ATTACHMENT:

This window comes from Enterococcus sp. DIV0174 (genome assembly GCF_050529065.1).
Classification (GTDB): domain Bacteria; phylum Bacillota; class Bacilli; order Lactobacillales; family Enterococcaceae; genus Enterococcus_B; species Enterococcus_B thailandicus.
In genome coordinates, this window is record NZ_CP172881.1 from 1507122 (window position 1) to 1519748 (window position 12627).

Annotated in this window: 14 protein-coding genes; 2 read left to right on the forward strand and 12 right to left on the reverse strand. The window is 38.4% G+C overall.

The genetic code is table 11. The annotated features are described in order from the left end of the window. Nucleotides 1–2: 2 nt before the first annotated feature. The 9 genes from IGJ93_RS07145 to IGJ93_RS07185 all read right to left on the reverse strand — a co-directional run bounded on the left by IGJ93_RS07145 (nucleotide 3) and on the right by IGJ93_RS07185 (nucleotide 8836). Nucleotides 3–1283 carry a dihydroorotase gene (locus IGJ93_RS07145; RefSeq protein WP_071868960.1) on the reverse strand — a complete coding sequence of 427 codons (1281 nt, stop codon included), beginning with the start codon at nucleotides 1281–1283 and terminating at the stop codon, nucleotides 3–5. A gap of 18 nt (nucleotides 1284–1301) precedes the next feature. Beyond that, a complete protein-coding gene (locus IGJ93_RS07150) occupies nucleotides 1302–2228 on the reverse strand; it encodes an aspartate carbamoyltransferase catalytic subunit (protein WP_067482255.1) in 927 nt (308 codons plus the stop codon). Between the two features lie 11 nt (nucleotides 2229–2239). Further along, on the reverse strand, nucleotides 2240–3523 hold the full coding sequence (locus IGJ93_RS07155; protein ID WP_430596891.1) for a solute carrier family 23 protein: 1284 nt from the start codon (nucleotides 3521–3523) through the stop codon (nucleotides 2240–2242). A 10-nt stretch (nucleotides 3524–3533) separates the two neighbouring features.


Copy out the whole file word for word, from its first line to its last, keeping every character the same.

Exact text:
This window comes from Enterococcus sp. DIV0174 (genome assembly GCF_050529065.1).
Classification (GTDB): domain Bacteria; phylum Bacillota; class Bacilli; order Lactobacillales; family Enterococcaceae; genus Enterococcus_B; species Enterococcus_B thailandicus.
In genome coordinates, this window is record NZ_CP172881.1 from 1507122 (window position 1) to 1519748 (window position 12627).

Annotated in this window: 14 protein-coding genes; 2 read left to right on the forward strand and 12 right to left on the reverse strand. The window is 38.4% G+C overall.

The genetic code is table 11. The annotated features are described in order from the left end of the window. Nucleotides 1–2: 2 nt before the first annotated feature. The 9 genes from IGJ93_RS07145 to IGJ93_RS07185 all read right to left on the reverse strand — a co-directional run bounded on the left by IGJ93_RS07145 (nucleotide 3) and on the right by IGJ93_RS07185 (nucleotide 8836). Nucleotides 3–1283 carry a dihydroorotase gene (locus IGJ93_RS07145; RefSeq protein WP_071868960.1) on the reverse strand — a complete coding sequence of 427 codons (1281 nt, stop codon included), beginning with the start codon at nucleotides 1281–1283 and terminating at the stop codon, nucleotides 3–5. A gap of 18 nt (nucleotides 1284–1301) precedes the next feature. Beyond that, a complete protein-coding gene (locus IGJ93_RS07150) occupies nucleotides 1302–2228 on the reverse strand; it encodes an aspartate carbamoyltransferase catalytic subunit (protein WP_067482255.1) in 927 nt (308 codons plus the stop codon). Between the two features lie 11 nt (nucleotides 2229–2239). Further along, on the reverse strand, nucleotides 2240–3523 hold the full coding sequence (locus IGJ93_RS07155; protein ID WP_430596891.1) for a solute carrier family 23 protein: 1284 nt from the start codon (nucleotides 3521–3523) through the stop codon (nucleotides 2240–2242). A 10-nt stretch (nucleotides 3524–3533) separates the two neighbouring features.